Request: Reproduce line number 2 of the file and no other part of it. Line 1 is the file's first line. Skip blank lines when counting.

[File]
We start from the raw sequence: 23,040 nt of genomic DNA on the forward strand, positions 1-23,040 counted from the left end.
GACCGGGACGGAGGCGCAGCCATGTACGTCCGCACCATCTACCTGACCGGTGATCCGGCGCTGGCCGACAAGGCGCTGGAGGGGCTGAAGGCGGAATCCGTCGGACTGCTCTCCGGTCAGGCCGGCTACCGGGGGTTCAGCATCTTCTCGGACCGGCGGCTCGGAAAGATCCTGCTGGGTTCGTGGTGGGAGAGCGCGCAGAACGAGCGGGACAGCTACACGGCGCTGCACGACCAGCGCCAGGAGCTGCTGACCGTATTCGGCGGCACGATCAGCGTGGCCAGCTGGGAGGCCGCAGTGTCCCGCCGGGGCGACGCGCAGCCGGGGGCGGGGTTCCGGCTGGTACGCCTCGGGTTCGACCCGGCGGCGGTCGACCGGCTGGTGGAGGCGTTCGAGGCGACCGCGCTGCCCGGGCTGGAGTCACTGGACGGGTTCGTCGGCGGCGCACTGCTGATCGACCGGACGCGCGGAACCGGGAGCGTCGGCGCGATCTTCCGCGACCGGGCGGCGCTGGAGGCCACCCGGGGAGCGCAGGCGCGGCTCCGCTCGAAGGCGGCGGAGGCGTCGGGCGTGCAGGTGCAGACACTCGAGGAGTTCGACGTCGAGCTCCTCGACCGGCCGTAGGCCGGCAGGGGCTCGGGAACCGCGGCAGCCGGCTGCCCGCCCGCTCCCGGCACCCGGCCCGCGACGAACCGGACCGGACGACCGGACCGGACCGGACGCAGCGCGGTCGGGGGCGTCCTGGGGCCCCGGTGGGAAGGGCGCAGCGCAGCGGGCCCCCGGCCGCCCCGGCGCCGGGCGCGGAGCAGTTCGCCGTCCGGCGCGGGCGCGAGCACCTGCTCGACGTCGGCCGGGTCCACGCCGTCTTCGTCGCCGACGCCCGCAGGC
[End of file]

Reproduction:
GACCGGGACGGAGGCGCAGCCATGTACGTCCGCACCATCTACCTGACCGGTGATCCGGCGCTGGCCGACAAGGCGCTGGAGGGGCTGAAGGCGGAATCCGTCGGACTGCTCTCCGGTCAGGCCGGCTACCGGGGGTTCAGCATCTTCTCGGACCGGCGGCTCGGAAAGATCCTGCTGGGTTCGTGGTGGGAGAGCGCGCAGAACGAGCGGGACAGCTACACGGCGCTGCACGACCAGCGCCAGGAGCTGCTGACCGTATTCGGCGGCACGATCAGCGTGGCCAGCTGGGAGGCCGCAGTGTCCCGCCGGGGCGACGCGCAGCCGGGGGCGGGGTTCCGGCTGGTACGCCTCGGGTTCGACCCGGCGGCGGTCGACCGGCTGGTGGAGGCGTTCGAGGCGACCGCGCTGCCCGGGCTGGAGTCACTGGACGGGTTCGTCGGCGGCGCACTGCTGATCGACCGGACGCGCGGAACCGGGAGCGTCGGCGCGATCTTCCGCGACCGGGCGGCGCTGGAGGCCACCCGGGGAGCGCAGGCGCGGCTCCGCTCGAAGGCGGCGGAGGCGTCGGGCGTGCAGGTGCAGACACTCGAGGAGTTCGACGTCGAGCTCCTCGACCGGCCGTAGGCCGGCAGGGGCTCGGGAACCGCGGCAGCCGGCTGCCCGCCCGCTCCCGGCACCCGGCCCGCGACGAACCGGACCGGACGACCGGACCGGACCGGACGCAGCGCGGTCGGGGGCGTCCTGGGGCCCCGGTGGGAAGGGCGCAGCGCAGCGGGCCCCCGGCCGCCCCGGCGCCGGGCGCGGAGCAGTTCGCCGTCCGGCGCGGGCGCGAGCACCTGCTCGACGTCGGCCGGGTCCACGCCGTCTTCGTCGCCGACGCCCGCAGGC